It’s not a popular message, so it’s unlikely that anyone is going to champion the cause of prevention, but the truth is, if we don’t start taking some responsibility for our own health, we’re going to continue to be one of the sickest industrialized nations on the planet. If you’re ready to stop taking care of your diseases and start taking care of your health, here are a few things to consider.
Start by upgrading your food choices. It’s not that hard to start eating more whole grains, fresh fruits and vegetables and other healthy foods.
Continue by getting some physical activity. You don’t have to go to the gym; you just have to get off the couch and take a walk, or go dancing or participate in any activity that gets you moving.
Get a good night’s sleep is next on the list. Most people are getting short-changed on sleep, and your body needs sleep in order to heal itself.
Finally, instead of relying so much on drugs that just manage the symptoms of your disease, consider taking a few supplements that might actually improve your health. Here are a few that most people benefit from taking:
A high quality multi-vitamin and mineral supplement can be thought of as a nutritional health insurance policy. It’s a way to make insure that you’re getting most of the major nutrients your body needs even when your diet is less than perfect.
s more and more research demonstrates that chronic diseases like heart disease, cancer, dementia, arthritis are linked to free radical damage and chronic inflammation, the importance of antioxidants in the diet is becoming firmly established. The primary source for these nutrients is fresh fruits and vegetables, which is why many experts say that the best way to protect yourself from chronic diseases is to eat 7-9 servings of fresh fruits and vegetables every day. Since few people do this, taking an antioxidant supplement is the next best thing. A good antioxidants supplement can reduce pain and inflammation, promote faster healing and overall health, slow the aging process and help prevent chronic disease.
Omega-3 essential fatty acids are lacking in modern diets and they are essential for cardiovascular health and managing inflammation and pain. If you want to protect your heart and blood vessels or are suffering from any kind of chronic inflammatory disease you should consider adding omega-3 to your diet.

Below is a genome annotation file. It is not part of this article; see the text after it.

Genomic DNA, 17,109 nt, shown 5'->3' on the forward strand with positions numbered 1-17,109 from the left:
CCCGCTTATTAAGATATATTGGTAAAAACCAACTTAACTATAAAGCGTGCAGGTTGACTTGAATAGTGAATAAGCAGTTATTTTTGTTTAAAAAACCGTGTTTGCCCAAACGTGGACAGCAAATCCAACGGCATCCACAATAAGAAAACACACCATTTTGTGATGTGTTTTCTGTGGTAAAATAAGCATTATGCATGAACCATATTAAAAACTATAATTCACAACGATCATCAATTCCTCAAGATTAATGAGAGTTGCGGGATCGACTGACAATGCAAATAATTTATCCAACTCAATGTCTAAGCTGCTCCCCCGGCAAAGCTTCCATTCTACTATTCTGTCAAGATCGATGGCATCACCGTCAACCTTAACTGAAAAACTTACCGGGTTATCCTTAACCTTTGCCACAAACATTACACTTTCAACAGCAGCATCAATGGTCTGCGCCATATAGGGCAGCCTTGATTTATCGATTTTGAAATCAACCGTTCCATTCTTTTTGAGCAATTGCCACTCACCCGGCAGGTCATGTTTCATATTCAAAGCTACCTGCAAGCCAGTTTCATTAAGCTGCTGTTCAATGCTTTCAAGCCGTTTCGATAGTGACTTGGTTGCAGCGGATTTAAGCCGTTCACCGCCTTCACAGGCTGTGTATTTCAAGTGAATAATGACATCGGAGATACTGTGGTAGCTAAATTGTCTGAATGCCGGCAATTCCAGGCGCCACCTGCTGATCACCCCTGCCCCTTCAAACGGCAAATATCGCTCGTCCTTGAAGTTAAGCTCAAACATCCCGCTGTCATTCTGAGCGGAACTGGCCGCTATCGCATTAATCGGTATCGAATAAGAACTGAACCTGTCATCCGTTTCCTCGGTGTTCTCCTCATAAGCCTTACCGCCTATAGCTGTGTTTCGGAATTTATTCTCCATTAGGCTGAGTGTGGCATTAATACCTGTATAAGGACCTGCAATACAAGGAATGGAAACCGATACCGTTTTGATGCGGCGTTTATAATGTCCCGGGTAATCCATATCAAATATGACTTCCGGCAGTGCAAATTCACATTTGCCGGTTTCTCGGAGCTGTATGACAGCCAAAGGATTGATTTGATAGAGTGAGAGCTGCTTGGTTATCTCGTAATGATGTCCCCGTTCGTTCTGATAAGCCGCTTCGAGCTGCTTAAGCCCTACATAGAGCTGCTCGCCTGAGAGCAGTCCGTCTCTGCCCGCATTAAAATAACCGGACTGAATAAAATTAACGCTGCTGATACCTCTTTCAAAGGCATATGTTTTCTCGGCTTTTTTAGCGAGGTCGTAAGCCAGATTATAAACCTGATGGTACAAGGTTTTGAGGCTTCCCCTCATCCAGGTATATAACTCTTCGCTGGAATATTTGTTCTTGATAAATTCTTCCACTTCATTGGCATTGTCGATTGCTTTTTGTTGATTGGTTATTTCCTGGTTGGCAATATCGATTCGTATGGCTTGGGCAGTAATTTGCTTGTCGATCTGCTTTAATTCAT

Super Trio – Stock #222-7– 60 packets that contain all three groups mentioned above: Super Supplemental Vitamins & Minerals, Omega-3 EFA, and Super ORAC Antioxidant.
These are probably the most important supplements you should consider, but there are a few others you might want to try if you do not get enough in your everyday diet.
Fiber is lacking in most diets and is necessary for bowel health. Fiber can reduce cholesterol, improve blood sugar levels in diabetes and protect against colon cancer and other diseases of the intestinal tract.
The bowel also benefits from probiotic supplements, which replace the friendly bacteria in the colon that are destroyed by antibiotics, chlorinated water and many drugs. These friendly bacteria are essential to the function of the immune system and help prevent both bacterial and yeast and fungal infections, as well as make certain nutrients available to the body.
Speaking of the digestive tract, raw and naturally fermented foods contain enzymes that take stress off the digestive tract. Since most of us eat very little raw food, a good enzyme supplement can improve digestion, prevent gas and bloating, enhance immune function and even reduce inflammation and pain.
Finally, modern agricultural methods have depleted mineral content in our foods, so most of us aren’t getting the trace minerals we need, even if we’re eating healthy foods. So, a trace mineral supplement can also be beneficial for many people.
It’s time we stopped waiting until we are sick to do something about our health. We need to stop thinking in terms of disease care and start creating a genuine health care system in our lives. It’s something neither the medical profession nor the government is going to be able to do for you. Start caring for your health today by taking steps to integrate a health-care system into your life today.